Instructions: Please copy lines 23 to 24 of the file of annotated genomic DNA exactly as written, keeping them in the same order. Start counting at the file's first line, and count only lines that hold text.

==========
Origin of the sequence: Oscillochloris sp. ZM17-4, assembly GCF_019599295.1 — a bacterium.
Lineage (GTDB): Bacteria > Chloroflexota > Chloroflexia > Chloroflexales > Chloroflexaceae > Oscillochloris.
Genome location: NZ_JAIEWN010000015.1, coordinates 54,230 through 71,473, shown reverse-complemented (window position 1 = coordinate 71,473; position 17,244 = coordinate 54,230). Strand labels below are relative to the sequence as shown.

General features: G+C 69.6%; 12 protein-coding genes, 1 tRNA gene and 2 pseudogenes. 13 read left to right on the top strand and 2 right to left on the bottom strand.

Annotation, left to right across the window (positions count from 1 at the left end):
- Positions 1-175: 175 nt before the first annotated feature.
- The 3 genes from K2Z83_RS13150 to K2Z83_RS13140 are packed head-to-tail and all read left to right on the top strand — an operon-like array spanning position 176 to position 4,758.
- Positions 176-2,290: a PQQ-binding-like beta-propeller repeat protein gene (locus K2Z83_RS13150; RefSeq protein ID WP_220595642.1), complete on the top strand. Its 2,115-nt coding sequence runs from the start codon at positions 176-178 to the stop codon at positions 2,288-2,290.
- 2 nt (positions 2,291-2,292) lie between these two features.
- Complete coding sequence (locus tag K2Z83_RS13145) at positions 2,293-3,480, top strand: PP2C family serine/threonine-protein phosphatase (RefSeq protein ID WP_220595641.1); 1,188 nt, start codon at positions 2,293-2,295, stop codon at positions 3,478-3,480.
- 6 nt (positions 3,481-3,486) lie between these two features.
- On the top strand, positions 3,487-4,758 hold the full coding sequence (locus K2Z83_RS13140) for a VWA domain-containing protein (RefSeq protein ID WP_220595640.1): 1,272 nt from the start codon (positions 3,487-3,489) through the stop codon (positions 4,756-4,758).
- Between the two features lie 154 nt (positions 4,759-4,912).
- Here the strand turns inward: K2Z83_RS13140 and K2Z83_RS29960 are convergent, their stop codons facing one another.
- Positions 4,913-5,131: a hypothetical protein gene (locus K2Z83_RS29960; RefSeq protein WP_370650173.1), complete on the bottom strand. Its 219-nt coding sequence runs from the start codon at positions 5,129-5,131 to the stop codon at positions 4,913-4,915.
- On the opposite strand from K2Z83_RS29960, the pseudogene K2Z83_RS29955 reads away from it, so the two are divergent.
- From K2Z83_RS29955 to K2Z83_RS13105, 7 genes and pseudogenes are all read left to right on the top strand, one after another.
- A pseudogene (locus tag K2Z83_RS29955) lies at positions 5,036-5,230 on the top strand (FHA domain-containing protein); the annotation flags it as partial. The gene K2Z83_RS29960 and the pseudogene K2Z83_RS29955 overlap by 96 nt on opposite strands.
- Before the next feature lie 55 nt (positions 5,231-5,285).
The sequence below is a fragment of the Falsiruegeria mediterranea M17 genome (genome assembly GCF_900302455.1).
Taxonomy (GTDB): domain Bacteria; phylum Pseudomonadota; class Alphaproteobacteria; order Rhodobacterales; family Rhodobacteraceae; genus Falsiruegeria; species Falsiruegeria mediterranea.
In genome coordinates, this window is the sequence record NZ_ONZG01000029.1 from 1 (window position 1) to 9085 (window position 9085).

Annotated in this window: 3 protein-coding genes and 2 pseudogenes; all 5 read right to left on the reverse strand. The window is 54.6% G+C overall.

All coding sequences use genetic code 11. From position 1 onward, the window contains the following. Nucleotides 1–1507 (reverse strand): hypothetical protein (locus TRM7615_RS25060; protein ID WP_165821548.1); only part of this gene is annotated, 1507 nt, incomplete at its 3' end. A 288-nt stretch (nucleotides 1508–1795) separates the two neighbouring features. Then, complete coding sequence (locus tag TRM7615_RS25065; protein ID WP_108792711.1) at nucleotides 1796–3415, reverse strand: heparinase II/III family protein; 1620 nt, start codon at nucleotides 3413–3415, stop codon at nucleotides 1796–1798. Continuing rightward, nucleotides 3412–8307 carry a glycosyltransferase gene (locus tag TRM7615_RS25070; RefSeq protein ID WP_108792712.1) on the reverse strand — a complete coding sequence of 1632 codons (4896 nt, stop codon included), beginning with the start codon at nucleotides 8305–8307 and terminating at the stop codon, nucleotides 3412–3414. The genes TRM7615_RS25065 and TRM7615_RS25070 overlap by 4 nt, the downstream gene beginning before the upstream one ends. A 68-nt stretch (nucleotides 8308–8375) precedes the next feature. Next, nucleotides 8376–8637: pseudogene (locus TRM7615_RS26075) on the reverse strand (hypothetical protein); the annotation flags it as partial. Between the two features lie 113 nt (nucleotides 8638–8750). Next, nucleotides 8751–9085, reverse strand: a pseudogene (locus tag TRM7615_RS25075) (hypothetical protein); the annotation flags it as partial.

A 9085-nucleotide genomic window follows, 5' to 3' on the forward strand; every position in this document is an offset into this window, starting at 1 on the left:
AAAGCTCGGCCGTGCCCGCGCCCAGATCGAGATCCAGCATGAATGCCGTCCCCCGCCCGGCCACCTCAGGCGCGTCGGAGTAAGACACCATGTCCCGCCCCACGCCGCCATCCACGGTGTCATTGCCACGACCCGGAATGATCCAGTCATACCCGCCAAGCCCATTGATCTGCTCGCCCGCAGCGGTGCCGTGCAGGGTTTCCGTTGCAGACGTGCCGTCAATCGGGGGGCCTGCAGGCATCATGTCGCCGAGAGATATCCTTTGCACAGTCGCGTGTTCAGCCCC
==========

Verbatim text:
Annotated in this window: 3 protein-coding genes and 2 pseudogenes; all 5 read right to left on the reverse strand. The window is 54.6% G+C overall.

All coding sequences use genetic code 11. From position 1 onward, the window contains the following. Nucleotides 1–1507 (reverse strand): hypothetical protein (locus TRM7615_RS25060; protein ID WP_165821548.1); only part of this gene is annotated, 1507 nt, incomplete at its 3' end. A 288-nt stretch (nucleotides 1508–1795) separates the two neighbouring features. Then, complete coding sequence (locus tag TRM7615_RS25065; protein ID WP_108792711.1) at nucleotides 1796–3415, reverse strand: heparinase II/III family protein; 1620 nt, start codon at nucleotides 3413–3415, stop codon at nucleotides 1796–1798. Continuing rightward, nucleotides 3412–8307 carry a glycosyltransferase gene (locus tag TRM7615_RS25070; RefSeq protein ID WP_108792712.1) on the reverse strand — a complete coding sequence of 1632 codons (4896 nt, stop codon included), beginning with the start codon at nucleotides 8305–8307 and terminating at the stop codon, nucleotides 3412–3414. The genes TRM7615_RS25065 and TRM7615_RS25070 overlap by 4 nt, the downstream gene beginning before the upstream one ends. A 68-nt stretch (nucleotides 8308–8375) precedes the next feature. Next, nucleotides 8376–8637: pseudogene (locus TRM7615_RS26075) on the reverse strand (hypothetical protein); the annotation flags it as partial. Between the two features lie 113 nt (nucleotides 8638–8750). Next, nucleotides 8751–9085, reverse strand: a pseudogene (locus tag TRM7615_RS25075) (hypothetical protein); the annotation flags it as partial.